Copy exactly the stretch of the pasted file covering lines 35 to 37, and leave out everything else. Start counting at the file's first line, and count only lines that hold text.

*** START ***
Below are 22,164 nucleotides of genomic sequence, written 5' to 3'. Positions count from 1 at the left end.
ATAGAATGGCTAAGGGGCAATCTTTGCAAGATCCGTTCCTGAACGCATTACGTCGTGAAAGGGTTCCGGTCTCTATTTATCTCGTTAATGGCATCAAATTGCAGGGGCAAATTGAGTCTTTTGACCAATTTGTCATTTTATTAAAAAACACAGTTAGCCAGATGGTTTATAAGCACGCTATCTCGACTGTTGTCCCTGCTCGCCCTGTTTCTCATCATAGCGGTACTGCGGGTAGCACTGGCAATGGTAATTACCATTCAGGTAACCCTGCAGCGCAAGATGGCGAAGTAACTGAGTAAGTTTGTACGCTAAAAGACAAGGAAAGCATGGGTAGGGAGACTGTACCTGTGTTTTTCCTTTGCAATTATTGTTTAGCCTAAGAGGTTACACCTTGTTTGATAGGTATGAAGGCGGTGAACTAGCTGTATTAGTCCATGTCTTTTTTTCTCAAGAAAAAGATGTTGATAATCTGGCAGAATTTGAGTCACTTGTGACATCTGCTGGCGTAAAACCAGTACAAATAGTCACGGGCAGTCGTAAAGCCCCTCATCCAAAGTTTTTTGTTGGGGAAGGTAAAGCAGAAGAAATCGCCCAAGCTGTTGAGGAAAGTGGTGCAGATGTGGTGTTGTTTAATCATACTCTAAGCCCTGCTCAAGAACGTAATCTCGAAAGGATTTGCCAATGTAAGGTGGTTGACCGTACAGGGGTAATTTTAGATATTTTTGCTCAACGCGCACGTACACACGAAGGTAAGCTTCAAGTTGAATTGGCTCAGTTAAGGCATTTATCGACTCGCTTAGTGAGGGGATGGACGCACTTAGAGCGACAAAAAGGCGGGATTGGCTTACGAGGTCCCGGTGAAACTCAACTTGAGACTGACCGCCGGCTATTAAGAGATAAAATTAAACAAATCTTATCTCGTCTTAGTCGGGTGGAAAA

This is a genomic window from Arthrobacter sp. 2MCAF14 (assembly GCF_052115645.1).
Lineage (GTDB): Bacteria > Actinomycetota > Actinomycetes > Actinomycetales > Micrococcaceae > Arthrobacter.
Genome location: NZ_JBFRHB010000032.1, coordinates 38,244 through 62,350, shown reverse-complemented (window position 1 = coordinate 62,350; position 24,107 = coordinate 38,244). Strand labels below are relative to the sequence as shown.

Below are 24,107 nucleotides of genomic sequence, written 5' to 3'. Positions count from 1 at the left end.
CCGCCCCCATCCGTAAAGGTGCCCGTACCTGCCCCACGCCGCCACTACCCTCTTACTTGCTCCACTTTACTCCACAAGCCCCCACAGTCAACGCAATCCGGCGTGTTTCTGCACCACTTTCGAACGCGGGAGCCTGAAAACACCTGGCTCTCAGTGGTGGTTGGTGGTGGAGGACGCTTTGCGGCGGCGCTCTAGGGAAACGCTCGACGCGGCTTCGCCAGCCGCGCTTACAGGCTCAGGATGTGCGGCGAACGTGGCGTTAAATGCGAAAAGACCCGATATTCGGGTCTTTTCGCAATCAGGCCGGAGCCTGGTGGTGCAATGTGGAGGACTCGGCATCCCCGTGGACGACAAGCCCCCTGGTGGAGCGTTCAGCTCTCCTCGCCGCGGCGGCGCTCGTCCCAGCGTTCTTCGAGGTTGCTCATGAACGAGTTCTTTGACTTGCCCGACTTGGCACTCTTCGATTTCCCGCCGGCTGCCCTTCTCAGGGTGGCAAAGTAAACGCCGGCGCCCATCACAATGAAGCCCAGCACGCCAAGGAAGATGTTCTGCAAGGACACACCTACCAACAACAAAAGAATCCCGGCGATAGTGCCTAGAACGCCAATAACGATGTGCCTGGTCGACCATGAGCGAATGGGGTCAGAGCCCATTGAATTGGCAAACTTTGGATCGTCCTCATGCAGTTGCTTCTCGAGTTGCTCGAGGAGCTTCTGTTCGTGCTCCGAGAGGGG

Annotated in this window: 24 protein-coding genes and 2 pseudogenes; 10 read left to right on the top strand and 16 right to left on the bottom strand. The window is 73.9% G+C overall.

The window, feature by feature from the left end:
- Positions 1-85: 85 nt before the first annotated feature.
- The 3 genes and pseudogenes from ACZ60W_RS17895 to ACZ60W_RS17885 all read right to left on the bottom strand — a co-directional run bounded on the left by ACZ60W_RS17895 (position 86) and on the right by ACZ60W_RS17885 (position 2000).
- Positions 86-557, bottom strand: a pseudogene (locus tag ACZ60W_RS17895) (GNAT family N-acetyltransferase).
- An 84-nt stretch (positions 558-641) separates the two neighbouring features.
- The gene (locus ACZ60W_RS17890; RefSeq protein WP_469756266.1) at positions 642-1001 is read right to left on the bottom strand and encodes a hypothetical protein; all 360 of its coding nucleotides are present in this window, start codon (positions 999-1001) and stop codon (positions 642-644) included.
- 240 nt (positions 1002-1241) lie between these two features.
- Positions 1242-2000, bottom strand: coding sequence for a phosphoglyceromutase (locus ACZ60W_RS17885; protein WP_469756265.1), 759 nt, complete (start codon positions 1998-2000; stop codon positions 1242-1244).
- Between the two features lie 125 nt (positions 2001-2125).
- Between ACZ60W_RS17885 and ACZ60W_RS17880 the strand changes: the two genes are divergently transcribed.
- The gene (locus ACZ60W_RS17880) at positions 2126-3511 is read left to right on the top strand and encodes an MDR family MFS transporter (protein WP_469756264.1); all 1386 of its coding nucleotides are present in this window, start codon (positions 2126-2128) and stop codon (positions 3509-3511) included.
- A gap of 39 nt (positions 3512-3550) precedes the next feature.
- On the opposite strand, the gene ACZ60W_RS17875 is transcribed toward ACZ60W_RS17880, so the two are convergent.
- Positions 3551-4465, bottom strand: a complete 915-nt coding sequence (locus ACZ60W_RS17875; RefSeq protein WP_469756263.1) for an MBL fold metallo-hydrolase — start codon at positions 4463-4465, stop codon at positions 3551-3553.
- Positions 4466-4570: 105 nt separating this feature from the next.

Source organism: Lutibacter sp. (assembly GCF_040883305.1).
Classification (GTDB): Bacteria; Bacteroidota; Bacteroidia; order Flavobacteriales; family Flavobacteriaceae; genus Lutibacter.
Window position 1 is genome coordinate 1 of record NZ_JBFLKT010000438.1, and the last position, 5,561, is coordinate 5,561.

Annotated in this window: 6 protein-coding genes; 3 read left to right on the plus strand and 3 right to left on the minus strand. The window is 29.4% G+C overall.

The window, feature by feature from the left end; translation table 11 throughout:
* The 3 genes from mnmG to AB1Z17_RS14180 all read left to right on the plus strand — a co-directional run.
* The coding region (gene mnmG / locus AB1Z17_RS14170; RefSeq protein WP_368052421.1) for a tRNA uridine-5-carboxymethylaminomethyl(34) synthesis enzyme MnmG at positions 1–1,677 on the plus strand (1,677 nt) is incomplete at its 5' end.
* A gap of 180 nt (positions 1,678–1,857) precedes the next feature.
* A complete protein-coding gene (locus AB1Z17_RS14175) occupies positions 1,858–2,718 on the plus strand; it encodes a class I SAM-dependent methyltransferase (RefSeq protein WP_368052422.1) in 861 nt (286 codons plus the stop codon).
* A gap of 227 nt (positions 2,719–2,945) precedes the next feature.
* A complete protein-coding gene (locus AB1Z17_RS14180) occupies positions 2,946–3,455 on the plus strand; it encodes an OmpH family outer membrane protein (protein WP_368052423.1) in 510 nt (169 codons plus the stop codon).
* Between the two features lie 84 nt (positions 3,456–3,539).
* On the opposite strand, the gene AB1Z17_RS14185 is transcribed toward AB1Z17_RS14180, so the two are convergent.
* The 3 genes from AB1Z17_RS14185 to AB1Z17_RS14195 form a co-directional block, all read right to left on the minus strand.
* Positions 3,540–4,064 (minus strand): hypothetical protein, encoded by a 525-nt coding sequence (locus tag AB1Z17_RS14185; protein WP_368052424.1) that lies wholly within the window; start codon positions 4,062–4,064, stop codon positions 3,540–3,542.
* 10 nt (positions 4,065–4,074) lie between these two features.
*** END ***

* Between the two features lie 84 nt (positions 3,456–3,539).
* On the opposite strand, the gene AB1Z17_RS14185 is transcribed toward AB1Z17_RS14180, so the two are convergent.
* The 3 genes from AB1Z17_RS14185 to AB1Z17_RS14195 form a co-directional block, all read right to left on the minus strand.